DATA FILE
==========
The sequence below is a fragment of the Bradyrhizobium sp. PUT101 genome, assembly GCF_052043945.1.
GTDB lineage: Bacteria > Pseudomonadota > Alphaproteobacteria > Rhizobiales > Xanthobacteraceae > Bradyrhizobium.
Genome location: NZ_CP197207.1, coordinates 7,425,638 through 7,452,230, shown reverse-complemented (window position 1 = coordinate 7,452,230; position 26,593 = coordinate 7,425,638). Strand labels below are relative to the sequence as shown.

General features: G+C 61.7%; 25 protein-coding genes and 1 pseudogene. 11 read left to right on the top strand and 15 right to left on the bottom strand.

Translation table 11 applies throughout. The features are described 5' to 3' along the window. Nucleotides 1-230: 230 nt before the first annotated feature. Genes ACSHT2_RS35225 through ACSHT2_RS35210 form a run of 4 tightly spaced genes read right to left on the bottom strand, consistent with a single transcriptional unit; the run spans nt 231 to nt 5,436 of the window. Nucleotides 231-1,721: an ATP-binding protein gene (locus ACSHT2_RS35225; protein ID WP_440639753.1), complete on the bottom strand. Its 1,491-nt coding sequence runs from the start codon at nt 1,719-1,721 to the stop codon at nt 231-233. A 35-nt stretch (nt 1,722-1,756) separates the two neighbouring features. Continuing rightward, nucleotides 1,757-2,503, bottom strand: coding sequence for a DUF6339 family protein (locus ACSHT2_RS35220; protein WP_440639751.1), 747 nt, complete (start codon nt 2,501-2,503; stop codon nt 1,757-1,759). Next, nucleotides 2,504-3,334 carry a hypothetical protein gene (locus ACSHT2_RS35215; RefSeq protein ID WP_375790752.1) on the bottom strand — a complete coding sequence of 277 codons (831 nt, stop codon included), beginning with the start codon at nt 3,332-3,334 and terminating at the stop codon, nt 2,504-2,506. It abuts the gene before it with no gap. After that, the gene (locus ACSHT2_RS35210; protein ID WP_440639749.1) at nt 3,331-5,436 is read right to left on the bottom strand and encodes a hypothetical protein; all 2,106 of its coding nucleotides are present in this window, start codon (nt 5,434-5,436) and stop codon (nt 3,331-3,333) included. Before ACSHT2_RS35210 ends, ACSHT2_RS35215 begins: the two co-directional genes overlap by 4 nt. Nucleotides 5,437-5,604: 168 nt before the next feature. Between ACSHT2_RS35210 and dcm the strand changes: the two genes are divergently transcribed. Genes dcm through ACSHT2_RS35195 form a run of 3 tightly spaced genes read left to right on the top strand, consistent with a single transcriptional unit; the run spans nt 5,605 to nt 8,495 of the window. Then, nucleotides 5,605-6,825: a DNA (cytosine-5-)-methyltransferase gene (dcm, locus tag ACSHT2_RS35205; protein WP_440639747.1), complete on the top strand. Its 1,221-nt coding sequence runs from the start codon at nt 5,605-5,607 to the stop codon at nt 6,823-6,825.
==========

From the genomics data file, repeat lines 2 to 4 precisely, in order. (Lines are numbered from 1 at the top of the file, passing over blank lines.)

GTDB lineage: Bacteria > Pseudomonadota > Alphaproteobacteria > Rhizobiales > Xanthobacteraceae > Bradyrhizobium.
Genome location: NZ_CP197207.1, coordinates 7,425,638 through 7,452,230, shown reverse-complemented (window position 1 = coordinate 7,452,230; position 26,593 = coordinate 7,425,638). Strand labels below are relative to the sequence as shown.

General features: G+C 61.7%; 25 protein-coding genes and 1 pseudogene. 11 read left to right on the top strand and 15 right to left on the bottom strand.